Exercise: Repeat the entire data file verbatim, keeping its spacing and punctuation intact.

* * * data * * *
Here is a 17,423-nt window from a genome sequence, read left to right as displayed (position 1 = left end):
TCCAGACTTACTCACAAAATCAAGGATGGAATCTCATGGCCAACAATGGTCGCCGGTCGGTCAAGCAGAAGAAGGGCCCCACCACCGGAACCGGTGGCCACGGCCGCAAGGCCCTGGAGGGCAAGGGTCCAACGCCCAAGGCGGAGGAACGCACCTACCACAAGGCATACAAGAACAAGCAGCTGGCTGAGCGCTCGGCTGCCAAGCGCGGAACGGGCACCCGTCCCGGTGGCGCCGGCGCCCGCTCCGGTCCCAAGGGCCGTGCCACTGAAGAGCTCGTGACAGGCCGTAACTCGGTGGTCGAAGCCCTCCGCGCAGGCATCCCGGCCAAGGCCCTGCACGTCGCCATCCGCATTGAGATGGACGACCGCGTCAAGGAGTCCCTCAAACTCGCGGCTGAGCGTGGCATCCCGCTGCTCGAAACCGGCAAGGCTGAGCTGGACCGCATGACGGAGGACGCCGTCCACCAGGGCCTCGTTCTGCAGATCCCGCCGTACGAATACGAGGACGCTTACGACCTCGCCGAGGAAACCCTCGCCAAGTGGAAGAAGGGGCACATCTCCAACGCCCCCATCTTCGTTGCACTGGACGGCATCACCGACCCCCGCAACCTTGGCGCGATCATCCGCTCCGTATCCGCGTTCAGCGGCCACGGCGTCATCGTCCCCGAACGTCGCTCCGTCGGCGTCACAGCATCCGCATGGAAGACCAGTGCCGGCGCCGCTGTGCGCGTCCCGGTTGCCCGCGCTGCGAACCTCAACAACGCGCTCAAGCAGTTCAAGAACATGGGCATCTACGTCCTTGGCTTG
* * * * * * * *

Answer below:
Here is a 17,423-nt window from a genome sequence, read left to right as displayed (position 1 = left end):
TCCAGACTTACTCACAAAATCAAGGATGGAATCTCATGGCCAACAATGGTCGCCGGTCGGTCAAGCAGAAGAAGGGCCCCACCACCGGAACCGGTGGCCACGGCCGCAAGGCCCTGGAGGGCAAGGGTCCAACGCCCAAGGCGGAGGAACGCACCTACCACAAGGCATACAAGAACAAGCAGCTGGCTGAGCGCTCGGCTGCCAAGCGCGGAACGGGCACCCGTCCCGGTGGCGCCGGCGCCCGCTCCGGTCCCAAGGGCCGTGCCACTGAAGAGCTCGTGACAGGCCGTAACTCGGTGGTCGAAGCCCTCCGCGCAGGCATCCCGGCCAAGGCCCTGCACGTCGCCATCCGCATTGAGATGGACGACCGCGTCAAGGAGTCCCTCAAACTCGCGGCTGAGCGTGGCATCCCGCTGCTCGAAACCGGCAAGGCTGAGCTGGACCGCATGACGGAGGACGCCGTCCACCAGGGCCTCGTTCTGCAGATCCCGCCGTACGAATACGAGGACGCTTACGACCTCGCCGAGGAAACCCTCGCCAAGTGGAAGAAGGGGCACATCTCCAACGCCCCCATCTTCGTTGCACTGGACGGCATCACCGACCCCCGCAACCTTGGCGCGATCATCCGCTCCGTATCCGCGTTCAGCGGCCACGGCGTCATCGTCCCCGAACGTCGCTCCGTCGGCGTCACAGCATCCGCATGGAAGACCAGTGCCGGCGCCGCTGTGCGCGTCCCGGTTGCCCGCGCTGCGAACCTCAACAACGCGCTCAAGCAGTTCAAGAACATGGGCATCTACGTCCTTGGCTTG